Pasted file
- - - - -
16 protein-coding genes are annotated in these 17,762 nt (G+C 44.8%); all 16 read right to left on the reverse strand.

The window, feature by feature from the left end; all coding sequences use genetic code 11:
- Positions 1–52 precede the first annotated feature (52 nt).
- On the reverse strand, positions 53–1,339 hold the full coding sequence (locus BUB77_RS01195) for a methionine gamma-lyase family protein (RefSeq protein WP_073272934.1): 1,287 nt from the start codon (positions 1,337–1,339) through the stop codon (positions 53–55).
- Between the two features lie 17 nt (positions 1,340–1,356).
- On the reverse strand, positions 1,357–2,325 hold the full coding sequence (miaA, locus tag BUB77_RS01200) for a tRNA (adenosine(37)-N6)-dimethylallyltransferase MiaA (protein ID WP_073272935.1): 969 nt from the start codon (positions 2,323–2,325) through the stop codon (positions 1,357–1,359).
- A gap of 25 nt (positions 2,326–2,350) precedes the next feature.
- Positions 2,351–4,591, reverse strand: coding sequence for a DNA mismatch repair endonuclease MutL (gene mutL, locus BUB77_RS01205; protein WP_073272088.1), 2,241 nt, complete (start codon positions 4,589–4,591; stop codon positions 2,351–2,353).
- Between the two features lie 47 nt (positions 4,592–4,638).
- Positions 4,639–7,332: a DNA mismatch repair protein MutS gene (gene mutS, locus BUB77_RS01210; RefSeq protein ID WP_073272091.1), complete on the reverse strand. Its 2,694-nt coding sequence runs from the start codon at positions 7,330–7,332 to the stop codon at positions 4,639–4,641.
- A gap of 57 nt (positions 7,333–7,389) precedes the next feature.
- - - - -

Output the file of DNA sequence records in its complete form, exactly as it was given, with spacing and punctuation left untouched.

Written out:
16 protein-coding genes are annotated in these 17,762 nt (G+C 44.8%); all 16 read right to left on the reverse strand.

The window, feature by feature from the left end; all coding sequences use genetic code 11:
- Positions 1–52 precede the first annotated feature (52 nt).
- On the reverse strand, positions 53–1,339 hold the full coding sequence (locus BUB77_RS01195) for a methionine gamma-lyase family protein (RefSeq protein WP_073272934.1): 1,287 nt from the start codon (positions 1,337–1,339) through the stop codon (positions 53–55).
- Between the two features lie 17 nt (positions 1,340–1,356).
- On the reverse strand, positions 1,357–2,325 hold the full coding sequence (miaA, locus tag BUB77_RS01200) for a tRNA (adenosine(37)-N6)-dimethylallyltransferase MiaA (protein ID WP_073272935.1): 969 nt from the start codon (positions 2,323–2,325) through the stop codon (positions 1,357–1,359).
- A gap of 25 nt (positions 2,326–2,350) precedes the next feature.
- Positions 2,351–4,591, reverse strand: coding sequence for a DNA mismatch repair endonuclease MutL (gene mutL, locus BUB77_RS01205; protein WP_073272088.1), 2,241 nt, complete (start codon positions 4,589–4,591; stop codon positions 2,351–2,353).
- Between the two features lie 47 nt (positions 4,592–4,638).
- Positions 4,639–7,332: a DNA mismatch repair protein MutS gene (gene mutS, locus BUB77_RS01210; RefSeq protein ID WP_073272091.1), complete on the reverse strand. Its 2,694-nt coding sequence runs from the start codon at positions 7,330–7,332 to the stop codon at positions 4,639–4,641.
- A gap of 57 nt (positions 7,333–7,389) precedes the next feature.